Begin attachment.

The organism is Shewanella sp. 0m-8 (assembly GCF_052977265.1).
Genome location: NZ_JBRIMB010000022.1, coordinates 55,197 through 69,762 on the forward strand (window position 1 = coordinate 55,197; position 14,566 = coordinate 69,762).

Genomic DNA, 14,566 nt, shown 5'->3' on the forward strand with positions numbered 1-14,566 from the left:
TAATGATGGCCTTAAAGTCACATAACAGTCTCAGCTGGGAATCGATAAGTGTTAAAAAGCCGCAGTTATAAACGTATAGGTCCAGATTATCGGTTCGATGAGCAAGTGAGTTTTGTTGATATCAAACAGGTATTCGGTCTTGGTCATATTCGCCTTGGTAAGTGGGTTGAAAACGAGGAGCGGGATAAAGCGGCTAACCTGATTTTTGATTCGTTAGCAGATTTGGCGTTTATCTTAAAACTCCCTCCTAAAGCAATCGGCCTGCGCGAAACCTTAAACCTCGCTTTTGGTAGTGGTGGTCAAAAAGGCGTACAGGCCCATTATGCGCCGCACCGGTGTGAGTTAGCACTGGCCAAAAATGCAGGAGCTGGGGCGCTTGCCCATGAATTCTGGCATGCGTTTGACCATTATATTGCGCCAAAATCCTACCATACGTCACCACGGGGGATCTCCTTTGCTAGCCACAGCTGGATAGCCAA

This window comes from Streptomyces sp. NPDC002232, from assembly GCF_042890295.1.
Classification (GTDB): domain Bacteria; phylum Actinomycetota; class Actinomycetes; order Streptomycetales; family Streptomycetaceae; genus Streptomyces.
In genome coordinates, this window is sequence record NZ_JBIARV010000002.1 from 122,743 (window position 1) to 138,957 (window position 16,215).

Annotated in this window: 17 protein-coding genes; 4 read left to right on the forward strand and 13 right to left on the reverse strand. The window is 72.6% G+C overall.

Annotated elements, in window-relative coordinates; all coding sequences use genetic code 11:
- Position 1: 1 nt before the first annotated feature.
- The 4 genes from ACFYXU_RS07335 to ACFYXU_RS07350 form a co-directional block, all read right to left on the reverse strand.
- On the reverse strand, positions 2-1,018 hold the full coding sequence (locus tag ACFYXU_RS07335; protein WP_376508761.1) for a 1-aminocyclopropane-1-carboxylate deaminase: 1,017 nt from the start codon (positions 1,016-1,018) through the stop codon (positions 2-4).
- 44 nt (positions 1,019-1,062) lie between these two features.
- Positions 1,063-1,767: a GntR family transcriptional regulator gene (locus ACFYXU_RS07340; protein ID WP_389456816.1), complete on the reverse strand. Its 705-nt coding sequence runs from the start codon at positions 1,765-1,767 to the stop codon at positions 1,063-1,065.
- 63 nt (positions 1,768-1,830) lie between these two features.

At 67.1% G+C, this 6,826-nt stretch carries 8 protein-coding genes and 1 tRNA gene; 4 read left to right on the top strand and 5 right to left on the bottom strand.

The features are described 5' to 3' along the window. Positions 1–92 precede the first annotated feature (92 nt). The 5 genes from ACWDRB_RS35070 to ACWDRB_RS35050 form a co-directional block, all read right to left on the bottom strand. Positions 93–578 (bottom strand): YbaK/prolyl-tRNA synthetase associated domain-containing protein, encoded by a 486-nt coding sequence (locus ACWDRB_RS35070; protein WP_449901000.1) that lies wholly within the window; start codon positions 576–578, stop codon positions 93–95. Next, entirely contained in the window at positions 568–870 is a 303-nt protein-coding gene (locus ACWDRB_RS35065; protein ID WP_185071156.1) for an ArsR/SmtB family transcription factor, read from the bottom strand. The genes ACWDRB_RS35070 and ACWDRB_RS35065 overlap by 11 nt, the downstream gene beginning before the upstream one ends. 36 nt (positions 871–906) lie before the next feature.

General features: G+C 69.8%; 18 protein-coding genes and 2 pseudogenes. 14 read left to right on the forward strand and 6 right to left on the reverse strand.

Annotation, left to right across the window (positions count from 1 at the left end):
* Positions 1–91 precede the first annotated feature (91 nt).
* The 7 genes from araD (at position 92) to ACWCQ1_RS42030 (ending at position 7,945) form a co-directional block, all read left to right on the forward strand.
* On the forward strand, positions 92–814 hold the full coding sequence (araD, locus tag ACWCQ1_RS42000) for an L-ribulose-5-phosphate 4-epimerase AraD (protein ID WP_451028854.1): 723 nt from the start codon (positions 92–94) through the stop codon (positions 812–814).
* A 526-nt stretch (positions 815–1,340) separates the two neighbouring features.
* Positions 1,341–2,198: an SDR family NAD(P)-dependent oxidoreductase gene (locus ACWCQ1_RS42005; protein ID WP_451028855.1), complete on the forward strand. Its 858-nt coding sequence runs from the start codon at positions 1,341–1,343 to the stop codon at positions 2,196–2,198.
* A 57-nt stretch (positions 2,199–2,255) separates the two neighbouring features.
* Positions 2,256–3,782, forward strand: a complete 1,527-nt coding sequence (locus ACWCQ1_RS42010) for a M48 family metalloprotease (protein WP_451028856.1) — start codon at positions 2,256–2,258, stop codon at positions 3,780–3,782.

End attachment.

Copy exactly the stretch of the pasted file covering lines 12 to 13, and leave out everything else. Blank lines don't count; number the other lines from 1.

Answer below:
- On the reverse strand, positions 2-1,018 hold the full coding sequence (locus tag ACFYXU_RS07335; protein WP_376508761.1) for a 1-aminocyclopropane-1-carboxylate deaminase: 1,017 nt from the start codon (positions 1,016-1,018) through the stop codon (positions 2-4).
- 44 nt (positions 1,019-1,062) lie between these two features.